If you have been diagnosed with a kidney condition, please adhere to the dietary direction provided by your healthcare practitioner. Depending on your kidney health status, your healthcare practitioner may recommend the renal diet. The renal diet is recognized for helping to promote kidney health.  

You are what you eat and what you do. Your kidney and overall health wins when you have an active lifestyle, stop smoking, limit alcohol consumption, pay attention to sugar, phosphorous, and sodium consumption, maintain a healthy weight, drink plenty of fluids, and manage your blood pressure.13

We applaud you for learning about your kidneys and how you can take care of them. Here’s to lifelong health and wellness. 


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  1. American Kidney Fund. “Introduction to your kidneys.” Accessed February 23, 2024.
  2. BetterHealthChannel. “Kidneys.” 2022, Accessed February 23, 2024
  3. Cleveland Clinic Staff. “Kidney.” 2022, Accessed February 23, 2024.
  4. Stephens, Carissa. “Kidney overview.”, 2018, Accessed February 23, 2024.
  5. National Institute of Diabetes and Digestive and Kidney Diseases. “Your kidneys & how they work.” 2018, Accessed February 23, 2024.
  6. Centers for Disease Control and Prevention. “Chronic kidney disease basics.” 2022, Accessed February 23, 2024.
  7. Cleveland Clinic Staff. “Renin.” 2022, Accessed February 26, 2024.
  8. National Kidney Foundation. “Metabolic acidosis.” Accessed February 26, 2024.
  9. Wei, Kai et al. “Roles of the kidney in the formation, remodeling and repair of bone.” Journal of Nephrology. 2016, vol. 29, no. 3, pp. 349-57. Accessed February 26, 2024.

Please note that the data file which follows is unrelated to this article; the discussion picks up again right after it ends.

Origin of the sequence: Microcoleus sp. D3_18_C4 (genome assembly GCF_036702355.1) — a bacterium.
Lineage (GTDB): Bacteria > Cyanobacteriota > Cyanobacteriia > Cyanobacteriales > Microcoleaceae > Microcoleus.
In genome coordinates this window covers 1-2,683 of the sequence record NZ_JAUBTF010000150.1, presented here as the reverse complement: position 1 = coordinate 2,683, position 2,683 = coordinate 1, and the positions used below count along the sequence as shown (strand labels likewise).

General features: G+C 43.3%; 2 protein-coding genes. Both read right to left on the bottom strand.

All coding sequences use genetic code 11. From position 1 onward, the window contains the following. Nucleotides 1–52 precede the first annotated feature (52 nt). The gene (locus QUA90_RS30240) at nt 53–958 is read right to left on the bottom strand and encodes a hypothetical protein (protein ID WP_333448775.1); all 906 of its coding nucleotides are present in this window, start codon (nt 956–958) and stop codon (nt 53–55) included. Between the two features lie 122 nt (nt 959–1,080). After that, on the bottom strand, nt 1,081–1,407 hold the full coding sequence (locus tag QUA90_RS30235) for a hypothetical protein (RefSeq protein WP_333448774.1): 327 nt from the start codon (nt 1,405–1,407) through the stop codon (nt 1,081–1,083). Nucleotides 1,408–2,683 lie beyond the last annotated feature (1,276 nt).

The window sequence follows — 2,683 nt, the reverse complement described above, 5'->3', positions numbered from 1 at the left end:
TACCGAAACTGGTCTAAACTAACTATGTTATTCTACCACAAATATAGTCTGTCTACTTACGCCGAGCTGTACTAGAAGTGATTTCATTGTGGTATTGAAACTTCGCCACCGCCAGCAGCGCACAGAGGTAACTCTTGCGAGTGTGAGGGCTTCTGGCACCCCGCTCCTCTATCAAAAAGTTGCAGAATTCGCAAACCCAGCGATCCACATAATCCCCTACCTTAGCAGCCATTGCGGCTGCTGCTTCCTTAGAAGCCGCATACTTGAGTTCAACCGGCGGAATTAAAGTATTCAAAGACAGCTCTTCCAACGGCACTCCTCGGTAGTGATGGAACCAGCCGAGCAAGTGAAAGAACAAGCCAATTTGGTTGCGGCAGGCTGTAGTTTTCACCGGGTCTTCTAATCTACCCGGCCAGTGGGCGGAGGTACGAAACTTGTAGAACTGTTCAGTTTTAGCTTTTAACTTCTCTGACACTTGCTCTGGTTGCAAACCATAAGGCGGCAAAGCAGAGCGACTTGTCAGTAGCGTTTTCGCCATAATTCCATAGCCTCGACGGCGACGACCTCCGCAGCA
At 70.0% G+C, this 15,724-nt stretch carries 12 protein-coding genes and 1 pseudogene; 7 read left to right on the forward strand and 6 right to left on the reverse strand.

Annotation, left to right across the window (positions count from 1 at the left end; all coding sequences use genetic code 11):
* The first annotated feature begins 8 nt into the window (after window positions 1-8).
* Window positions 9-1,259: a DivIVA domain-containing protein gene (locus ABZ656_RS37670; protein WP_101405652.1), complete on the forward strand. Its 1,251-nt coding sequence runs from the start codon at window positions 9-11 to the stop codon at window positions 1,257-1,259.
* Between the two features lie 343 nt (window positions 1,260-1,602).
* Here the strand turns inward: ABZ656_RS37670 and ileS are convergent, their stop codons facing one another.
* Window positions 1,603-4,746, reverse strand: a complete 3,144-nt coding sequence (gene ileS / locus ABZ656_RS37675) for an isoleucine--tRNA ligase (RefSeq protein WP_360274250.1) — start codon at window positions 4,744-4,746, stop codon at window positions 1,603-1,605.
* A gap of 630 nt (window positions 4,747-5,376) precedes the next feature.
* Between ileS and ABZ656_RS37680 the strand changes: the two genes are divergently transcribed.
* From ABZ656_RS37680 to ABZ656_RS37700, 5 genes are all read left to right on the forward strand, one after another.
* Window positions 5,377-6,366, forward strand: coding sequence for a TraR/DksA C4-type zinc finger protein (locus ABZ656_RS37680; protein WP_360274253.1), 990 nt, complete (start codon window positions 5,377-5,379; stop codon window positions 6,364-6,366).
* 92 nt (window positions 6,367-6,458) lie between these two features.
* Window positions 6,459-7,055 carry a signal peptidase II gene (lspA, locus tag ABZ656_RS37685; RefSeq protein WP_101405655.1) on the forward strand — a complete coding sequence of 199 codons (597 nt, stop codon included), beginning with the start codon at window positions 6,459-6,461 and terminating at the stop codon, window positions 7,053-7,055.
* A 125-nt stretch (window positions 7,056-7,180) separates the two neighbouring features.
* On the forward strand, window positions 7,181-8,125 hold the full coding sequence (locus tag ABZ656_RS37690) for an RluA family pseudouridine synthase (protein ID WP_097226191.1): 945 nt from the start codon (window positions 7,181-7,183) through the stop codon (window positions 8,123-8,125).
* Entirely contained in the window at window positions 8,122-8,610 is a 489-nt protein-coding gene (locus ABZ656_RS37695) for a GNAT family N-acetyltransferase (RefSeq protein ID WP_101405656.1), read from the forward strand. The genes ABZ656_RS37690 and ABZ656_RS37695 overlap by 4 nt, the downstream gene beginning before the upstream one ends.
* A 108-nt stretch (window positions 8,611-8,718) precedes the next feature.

10. Michael Garron Hospital. “Exploring the role and function of the kidneys.” 2019, Accessed February 26, 2024.
  11. Tecklenborg J. et al. “The role of the immune system in kidney disease.” Clinical and Experimental Immunology. 2018, vol. 192, no. 2, pp. 142-150. Accessed February 26, 2024.
  12. Silva, Pedro H. I., & Nilufar Mohebbi. “Kidney metabolism and acid-base control: Back to the basics.” Pflugers Archiv. 2022, vol. 474, no. 8, pp. 919-34. Accessed February 26, 2024.
  13. Soliman, Megan. “8 Ways to Keep Your Kidneys Health.”, 2023. Accessed February 26, 2024.
  14. Jones, Jerlyn. “The 20 Best Foods for People with Kidney Disease.”, 2023. Accessed February 26, 2024.
  15. National Kidney Foundation. “Superfoods.” Accessed February 26, 2024.
  16. Jones, Jerlyn. “5 Foods to Avoid with Kidney Disease.”, 2023. Accessed February 26, 2024.
  17. Cleveland Clinic Staff. “Renal Diet Basics.” 2021, Accessed February 26, 2024.

Alexa Fry is a health educator with a certificate in technical writing and 10 years of experience in the medical field. She has held roles as a science writer and clinical trial specialist at the National Cancer Institute's Cancer Information Service. She also wrote, edited, and coordinated content for,, and Alexa is passionate about making meaningful, actionable medical information available to everyone.